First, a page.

Arrested For Assault in a Bar Fight You Didn’t Start

Minneapolis Bar Fight Criminal Defense Lawyer

It is a simple recipe as old as time. Put a lot of different people in a small space, serve alcohol, and watch someone stir emotions until a fight breaks out. Bar fights aren’t as common as they may seem in the movies, but they still do happen. When they do, a Saturday evening of fun can quickly turn into a Saturday night of wondering how many things an assault conviction will ruin in your life.
However, what happens if you didn’t actually start the fight? In fact, if you didn’t even do anything in a bar fight, you could still find yourself arrested for assault. The reality is that when violent conflicts start, the police often find it much easier to arrest everyone involved and sort out the finer details once they are contained. This means if the police arrive and you are holding someone back, you might find yourself under arrest simply by being involved.
If it can be proven by witness statements and other evidence that you started the fight and did a significant amount of physical damage to another, then it is likely you will go to trial for assault charges. However, if you did not start the fight, but did actually throw a few punches, an assault charge might not necessarily be in your future. In this regard, it all depends on both circumstance and the force used.
If you did not start the fight, your assault charges can be dropped if either of the below is true:
  • You Acted in Self-Defense – You have the right to defend yourself, and if you didn’t start the fight, self-defense can be a very valid legal defense. However, in order for it to succeed, you must have evidence to support that you believed there was a threat against you. In many instances, usually this will come in the form of witness statements from bartenders or other patrons. Furthermore, a successful self-defense claim must also mean you used an appropriate amount of force. If you commenced kicking your attacker after they were down goes above self-defense into full-on assault.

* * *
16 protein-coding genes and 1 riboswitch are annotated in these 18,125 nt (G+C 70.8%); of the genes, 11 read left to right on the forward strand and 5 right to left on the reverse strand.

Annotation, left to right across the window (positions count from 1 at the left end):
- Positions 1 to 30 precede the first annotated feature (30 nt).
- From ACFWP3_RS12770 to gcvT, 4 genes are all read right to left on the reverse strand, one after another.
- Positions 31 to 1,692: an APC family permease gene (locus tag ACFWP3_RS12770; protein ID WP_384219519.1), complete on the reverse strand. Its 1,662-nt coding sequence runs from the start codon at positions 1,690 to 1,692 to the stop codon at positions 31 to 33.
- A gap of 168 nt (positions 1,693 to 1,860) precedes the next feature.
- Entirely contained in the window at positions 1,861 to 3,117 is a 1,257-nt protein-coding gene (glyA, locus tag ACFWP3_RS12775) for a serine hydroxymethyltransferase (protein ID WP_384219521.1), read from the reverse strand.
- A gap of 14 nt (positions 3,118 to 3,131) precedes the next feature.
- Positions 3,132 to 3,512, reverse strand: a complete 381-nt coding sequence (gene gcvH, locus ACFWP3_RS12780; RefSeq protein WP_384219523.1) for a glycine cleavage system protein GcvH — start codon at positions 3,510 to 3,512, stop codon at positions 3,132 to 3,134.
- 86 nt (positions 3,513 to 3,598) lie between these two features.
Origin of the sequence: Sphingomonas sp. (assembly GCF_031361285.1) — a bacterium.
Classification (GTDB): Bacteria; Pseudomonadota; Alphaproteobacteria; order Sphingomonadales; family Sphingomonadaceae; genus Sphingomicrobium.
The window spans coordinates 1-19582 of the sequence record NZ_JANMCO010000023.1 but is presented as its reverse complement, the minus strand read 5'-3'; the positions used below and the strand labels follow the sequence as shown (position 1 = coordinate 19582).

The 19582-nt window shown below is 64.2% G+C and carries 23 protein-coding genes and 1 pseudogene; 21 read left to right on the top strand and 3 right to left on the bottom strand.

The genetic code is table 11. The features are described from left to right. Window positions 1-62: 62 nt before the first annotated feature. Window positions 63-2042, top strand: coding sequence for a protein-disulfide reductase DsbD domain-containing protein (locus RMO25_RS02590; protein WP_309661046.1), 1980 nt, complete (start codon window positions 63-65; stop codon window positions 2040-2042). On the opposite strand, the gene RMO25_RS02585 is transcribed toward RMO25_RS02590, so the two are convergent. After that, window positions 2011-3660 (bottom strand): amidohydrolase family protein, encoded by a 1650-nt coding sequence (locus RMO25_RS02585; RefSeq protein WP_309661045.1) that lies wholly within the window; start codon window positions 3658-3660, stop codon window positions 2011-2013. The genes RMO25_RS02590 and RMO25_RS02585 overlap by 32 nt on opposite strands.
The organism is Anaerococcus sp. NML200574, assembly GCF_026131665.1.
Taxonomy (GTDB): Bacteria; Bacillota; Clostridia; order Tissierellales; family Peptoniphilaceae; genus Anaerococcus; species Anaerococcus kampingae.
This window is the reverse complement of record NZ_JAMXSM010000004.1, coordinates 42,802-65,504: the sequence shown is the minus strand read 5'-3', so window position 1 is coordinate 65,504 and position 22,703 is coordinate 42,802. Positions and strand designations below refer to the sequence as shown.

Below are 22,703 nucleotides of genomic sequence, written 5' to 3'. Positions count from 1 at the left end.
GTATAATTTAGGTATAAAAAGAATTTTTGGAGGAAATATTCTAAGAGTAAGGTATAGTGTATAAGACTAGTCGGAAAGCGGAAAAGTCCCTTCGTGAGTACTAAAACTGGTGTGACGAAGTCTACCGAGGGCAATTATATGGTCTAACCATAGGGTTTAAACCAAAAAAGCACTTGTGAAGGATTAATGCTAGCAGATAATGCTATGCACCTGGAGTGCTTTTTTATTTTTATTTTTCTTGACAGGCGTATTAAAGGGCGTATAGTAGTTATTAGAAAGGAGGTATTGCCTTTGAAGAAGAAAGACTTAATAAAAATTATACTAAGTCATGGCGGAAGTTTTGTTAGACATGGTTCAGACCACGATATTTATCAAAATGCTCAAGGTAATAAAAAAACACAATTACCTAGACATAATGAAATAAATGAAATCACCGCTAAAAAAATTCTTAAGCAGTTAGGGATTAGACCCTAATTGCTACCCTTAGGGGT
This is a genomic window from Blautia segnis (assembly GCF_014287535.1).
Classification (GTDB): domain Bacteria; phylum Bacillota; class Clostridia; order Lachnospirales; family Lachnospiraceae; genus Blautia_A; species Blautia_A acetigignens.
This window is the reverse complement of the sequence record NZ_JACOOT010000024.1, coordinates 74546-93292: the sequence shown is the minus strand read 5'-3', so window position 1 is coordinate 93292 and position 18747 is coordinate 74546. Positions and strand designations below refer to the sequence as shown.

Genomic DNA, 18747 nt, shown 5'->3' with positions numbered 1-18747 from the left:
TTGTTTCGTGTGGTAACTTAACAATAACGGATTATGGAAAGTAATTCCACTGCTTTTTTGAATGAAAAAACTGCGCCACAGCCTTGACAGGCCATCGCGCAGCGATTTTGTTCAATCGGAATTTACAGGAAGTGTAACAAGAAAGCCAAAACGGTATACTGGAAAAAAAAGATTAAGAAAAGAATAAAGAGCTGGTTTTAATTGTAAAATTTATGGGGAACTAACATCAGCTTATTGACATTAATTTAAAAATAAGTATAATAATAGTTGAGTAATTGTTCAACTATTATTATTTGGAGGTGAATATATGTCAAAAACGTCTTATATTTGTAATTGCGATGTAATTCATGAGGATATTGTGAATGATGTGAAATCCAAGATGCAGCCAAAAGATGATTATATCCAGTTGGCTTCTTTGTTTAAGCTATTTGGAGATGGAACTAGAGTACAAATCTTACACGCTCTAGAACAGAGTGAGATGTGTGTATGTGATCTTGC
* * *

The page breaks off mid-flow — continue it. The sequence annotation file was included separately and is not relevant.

• You Were Acting In Defense of Another – If you were not the intended victim of violence, but stepped in to defend someone else, the defense of others can act as a defense as well. If the attacker suddenly turned on you, then it also becomes a case of self-defense as well. As with self-defense, you must use appropriate force to disarm the conflict. Witnesses should also say you did indeed jump in to defend another and not just because you wanted a scrap. It is easier to pursue this defense if you were friends with the victim of the assault and it was not just some random stranger, unless they have endured a significant amount of harm that you felt they were in danger.
If any of the above were true, it is unlikely that a prosecutor will want to pursue your arrest into the courtroom for assault as you had a very valid reason for engaging in the fight. However, the only exception really in both cases is if you did significant damage to another party. It is possible to defend yourself and use too much violence to do so. Which is why if you find yourself in a fight, you always want to control how much force you use. Using too much force is a quick way to an assault charge. Furthermore, any use of a weapon will be considered assault in most circumstances.
If you have been arrested for assault in a bar fight or otherwise, regardless of if you started the conflict or not, contact us today. The Anderson Law Firm can help.

DISCLAIMER: The information contained in this article does not constitute an attorney-client relationship. Please contact attorney Kirk Anderson for an initial consultation.